During this tumultuous year, many outstanding female politicians have demonstrated their gift for leadership in their own countries and on the world stage. In the Middle East, a whole generation of them has seen its position strengthened.
A record 364 Jordanian women are running in the country’s parliamentary elections, which are taking place today. This is a 44 per cent increase from the last elections, in 2016. Three all-women electoral lists have been formed and the number of female candidates far exceeds the minimum number of seats allocated for women by a legal quota.
In Egypt, meanwhile, Parliament approved in June an amendment to the constitution that allocates 25 per cent of all seats to women.
In the immediate term, quotas are a crucial step in guaranteeing better female representation, advancing the rights of women and ensuring that their voices are heard. But allocations must translate into action, lest they risk becoming tokenistic. Iran, for instance, prides itself on empowering women to take an active role in the workforce. In a statement in September, an Iranian official publicly affirmed that there is no legal impediment to a woman running for president in next year’s elections. But in a country where female representatives account for a mere six per cent of seats in Parliament, such a feat appears unlikely.
In much of the region, women who aspire to high office are targeted for harassment, if not by authorities then by private citizens. A Jordanian study published last week revealed that one in three female candidates for the parliamentary elections said they were targeted by cyberbullies. This trend is as evident across the Middle East as it is in the wider world. Women continue to pay a heavy price for speaking out and being in the public eye. Last month Reporters Without Borders condemned an online hate campaign directed at three Lebanese female journalists.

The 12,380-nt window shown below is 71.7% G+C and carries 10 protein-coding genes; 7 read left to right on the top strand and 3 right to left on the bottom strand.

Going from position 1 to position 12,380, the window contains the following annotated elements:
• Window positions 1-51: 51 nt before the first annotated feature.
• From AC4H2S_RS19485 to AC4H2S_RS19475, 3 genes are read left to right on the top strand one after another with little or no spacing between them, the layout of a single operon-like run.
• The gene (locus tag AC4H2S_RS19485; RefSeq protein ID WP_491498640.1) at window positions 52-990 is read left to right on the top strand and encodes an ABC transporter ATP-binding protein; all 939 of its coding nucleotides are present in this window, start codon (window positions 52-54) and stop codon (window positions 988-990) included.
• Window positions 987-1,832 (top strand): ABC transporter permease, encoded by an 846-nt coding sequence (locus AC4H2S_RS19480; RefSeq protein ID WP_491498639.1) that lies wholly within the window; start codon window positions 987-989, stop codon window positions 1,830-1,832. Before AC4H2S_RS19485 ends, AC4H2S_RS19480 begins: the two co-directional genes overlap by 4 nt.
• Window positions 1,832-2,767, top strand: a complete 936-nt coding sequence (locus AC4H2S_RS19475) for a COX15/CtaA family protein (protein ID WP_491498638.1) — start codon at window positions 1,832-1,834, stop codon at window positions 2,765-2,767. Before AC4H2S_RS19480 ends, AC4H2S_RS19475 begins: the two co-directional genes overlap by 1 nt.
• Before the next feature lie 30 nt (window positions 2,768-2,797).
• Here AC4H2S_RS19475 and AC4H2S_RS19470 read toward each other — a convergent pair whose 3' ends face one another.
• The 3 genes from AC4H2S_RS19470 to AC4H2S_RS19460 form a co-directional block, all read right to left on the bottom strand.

Embedding representation in law and encouraging the public and private sectors to give women a voice is key to empowering them in the long run. That strategy is familiar in the UAE, where it has bolstered female representation and women's rights with great success. According to the World Economic Forum's latest Global Gender Gap report, the UAE is the leading country when it comes to gender equality in the region.
Fifty per cent of the UAE's Federal National Council are women. Total parity has become mandatory following a 2018 presidential decree. The Emirates has also issued landmark decisions to advance equality in the workplace. In September, a presidential decree was issued to ensure that women are granted equal pay for equal work.
It is time for the region to move past gender stereotypes, and strive towards parity. Recent developments indicate that many countries in the Middle East are moving in the right direction. But there is undoubtedly a long way to go, both in terms of the region’s culture and its statistics on representation and pay. But each advancement is hugely significant, for the sake of millions of women and young girls in the region who must believe, for everyone’s benefit, that they can have a seat at the table of power.